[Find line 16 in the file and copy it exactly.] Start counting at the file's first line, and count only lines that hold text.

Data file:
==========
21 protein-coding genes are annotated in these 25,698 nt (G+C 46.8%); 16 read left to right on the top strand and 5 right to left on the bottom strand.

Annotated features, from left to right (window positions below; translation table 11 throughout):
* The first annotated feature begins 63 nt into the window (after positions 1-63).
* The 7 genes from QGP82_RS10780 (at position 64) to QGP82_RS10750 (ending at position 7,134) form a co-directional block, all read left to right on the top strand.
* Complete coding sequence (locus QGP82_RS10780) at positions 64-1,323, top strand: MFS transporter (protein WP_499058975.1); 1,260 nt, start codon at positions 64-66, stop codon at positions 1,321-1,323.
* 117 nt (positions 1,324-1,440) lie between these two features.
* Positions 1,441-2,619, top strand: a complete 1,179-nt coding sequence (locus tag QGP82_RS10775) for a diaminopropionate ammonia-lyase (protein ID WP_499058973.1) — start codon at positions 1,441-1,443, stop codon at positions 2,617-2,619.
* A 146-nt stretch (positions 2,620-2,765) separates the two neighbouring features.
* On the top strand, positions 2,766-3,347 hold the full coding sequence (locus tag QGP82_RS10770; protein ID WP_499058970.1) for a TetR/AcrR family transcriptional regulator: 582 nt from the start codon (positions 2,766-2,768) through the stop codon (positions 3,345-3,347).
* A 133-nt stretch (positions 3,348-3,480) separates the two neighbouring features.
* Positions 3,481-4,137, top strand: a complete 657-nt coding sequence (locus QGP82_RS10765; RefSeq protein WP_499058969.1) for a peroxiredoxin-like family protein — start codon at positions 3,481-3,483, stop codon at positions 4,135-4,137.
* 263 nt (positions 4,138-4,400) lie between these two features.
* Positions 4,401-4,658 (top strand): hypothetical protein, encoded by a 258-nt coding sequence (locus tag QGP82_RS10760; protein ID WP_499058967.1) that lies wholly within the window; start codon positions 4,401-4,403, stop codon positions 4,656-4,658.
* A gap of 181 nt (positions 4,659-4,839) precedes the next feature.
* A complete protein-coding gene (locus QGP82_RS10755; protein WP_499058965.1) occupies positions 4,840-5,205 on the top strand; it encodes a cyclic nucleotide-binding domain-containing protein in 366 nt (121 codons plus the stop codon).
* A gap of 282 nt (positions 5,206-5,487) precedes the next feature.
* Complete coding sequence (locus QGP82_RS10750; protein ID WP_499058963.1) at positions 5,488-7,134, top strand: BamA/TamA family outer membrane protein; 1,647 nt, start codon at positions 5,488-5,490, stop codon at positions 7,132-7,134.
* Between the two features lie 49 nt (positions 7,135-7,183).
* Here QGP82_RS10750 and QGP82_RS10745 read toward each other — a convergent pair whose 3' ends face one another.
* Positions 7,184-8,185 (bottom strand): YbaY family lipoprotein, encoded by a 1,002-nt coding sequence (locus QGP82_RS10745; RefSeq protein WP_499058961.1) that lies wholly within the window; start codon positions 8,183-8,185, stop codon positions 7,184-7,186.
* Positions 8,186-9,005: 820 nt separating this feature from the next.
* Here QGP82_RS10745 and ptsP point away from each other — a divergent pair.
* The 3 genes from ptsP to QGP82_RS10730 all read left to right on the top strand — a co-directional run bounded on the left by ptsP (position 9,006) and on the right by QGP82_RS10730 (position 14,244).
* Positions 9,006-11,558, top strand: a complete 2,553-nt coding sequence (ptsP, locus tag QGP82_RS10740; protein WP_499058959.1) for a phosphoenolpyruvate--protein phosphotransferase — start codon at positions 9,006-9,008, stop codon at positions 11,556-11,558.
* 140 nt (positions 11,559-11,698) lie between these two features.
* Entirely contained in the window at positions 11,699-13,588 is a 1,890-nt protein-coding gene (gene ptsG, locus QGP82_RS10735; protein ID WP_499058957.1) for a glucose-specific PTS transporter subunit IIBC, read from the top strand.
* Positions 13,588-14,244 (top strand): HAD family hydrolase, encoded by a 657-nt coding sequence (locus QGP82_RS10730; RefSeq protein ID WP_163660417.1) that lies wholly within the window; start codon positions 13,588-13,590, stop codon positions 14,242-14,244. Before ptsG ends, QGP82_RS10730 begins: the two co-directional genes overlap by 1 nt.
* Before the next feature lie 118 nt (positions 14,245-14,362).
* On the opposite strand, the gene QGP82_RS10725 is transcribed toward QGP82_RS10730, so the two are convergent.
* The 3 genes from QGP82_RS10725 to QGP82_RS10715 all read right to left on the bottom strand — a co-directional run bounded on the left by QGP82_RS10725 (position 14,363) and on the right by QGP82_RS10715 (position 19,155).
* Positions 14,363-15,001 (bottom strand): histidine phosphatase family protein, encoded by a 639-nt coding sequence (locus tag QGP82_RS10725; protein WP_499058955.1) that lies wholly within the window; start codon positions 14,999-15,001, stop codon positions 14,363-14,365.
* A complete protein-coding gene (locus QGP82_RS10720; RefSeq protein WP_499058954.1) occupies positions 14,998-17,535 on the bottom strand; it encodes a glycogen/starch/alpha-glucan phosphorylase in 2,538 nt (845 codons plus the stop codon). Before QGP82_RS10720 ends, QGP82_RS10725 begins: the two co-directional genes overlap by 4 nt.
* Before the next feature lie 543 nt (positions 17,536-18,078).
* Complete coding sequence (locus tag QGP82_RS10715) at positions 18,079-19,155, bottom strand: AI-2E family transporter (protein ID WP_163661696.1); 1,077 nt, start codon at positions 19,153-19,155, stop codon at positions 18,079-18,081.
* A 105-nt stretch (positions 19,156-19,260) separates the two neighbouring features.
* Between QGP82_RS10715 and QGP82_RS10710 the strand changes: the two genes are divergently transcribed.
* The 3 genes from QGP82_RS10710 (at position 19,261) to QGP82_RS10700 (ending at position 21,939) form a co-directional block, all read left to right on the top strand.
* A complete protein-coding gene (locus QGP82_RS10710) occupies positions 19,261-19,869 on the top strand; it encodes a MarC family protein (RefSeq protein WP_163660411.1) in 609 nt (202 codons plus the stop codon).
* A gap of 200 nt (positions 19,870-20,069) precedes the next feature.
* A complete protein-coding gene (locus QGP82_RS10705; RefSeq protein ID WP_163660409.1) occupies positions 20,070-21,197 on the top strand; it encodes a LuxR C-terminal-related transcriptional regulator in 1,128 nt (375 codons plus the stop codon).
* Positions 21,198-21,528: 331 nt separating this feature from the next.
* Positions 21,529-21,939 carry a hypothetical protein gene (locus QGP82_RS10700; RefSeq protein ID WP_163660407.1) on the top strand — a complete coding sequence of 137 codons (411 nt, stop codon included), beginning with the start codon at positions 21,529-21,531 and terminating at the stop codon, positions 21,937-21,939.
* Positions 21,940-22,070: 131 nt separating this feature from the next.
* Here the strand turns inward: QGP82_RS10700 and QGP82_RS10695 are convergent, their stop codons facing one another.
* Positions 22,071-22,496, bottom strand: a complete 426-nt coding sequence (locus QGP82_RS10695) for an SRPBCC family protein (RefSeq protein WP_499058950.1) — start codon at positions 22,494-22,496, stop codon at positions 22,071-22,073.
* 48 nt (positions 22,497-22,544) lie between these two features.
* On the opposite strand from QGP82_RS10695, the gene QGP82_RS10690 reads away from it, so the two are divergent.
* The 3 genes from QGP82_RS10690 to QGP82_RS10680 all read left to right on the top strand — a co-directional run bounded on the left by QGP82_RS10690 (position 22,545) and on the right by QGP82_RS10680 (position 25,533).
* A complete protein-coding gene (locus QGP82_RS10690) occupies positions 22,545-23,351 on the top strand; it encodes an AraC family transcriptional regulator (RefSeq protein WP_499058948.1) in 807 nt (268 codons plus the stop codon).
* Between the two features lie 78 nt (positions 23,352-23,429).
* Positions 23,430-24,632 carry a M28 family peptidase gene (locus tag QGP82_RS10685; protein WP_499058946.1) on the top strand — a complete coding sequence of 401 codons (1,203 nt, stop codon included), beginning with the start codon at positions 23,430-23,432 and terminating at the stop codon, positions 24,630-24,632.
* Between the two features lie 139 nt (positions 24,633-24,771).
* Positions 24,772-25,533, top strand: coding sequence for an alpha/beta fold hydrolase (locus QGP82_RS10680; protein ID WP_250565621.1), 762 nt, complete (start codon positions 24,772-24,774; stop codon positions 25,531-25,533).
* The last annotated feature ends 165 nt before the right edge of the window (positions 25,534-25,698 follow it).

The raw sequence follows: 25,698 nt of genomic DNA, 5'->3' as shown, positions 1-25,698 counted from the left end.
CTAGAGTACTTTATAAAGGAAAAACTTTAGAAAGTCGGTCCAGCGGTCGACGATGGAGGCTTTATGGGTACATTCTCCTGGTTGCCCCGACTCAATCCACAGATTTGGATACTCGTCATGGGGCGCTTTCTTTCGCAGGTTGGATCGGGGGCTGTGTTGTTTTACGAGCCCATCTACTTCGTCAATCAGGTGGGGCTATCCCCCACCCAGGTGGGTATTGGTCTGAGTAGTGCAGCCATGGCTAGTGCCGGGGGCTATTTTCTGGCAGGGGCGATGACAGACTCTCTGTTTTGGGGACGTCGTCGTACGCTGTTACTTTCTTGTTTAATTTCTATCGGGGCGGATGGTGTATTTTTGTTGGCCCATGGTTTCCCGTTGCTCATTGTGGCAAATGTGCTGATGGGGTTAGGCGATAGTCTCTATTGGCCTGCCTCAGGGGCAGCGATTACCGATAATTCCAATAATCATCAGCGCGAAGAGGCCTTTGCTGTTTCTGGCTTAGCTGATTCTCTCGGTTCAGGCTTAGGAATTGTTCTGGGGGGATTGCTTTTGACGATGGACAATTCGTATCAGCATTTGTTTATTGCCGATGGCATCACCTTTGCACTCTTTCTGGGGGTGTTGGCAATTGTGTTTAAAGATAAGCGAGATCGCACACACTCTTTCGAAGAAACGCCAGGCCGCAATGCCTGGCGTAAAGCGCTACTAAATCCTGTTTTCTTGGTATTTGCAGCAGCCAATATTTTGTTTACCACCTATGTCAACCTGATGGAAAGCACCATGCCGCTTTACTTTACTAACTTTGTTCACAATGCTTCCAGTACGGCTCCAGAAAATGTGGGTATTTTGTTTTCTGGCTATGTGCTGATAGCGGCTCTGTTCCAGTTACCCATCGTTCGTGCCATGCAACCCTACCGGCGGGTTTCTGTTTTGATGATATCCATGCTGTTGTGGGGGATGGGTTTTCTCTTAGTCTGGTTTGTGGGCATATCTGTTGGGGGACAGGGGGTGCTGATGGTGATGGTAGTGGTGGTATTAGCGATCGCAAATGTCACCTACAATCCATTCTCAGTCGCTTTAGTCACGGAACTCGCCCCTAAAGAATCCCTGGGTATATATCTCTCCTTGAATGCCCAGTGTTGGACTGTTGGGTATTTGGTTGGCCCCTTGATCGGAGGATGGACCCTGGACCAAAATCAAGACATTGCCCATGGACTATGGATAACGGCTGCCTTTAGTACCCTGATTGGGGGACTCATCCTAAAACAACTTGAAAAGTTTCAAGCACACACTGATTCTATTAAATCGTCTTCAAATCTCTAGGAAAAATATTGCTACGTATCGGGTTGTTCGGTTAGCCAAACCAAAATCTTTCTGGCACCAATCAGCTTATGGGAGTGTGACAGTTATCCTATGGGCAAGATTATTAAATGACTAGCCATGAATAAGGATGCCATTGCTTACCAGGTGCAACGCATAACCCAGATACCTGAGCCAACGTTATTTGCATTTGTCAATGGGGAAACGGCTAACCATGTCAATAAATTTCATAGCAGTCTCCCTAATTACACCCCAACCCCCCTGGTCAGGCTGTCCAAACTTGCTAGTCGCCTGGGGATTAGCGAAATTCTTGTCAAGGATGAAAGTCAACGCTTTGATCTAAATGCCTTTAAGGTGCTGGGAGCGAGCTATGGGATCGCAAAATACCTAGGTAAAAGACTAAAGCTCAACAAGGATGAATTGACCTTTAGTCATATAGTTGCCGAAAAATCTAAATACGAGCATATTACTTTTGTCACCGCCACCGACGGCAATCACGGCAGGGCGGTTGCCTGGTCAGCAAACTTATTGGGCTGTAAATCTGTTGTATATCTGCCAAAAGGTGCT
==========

* A gap of 282 nt (positions 5,206-5,487) precedes the next feature.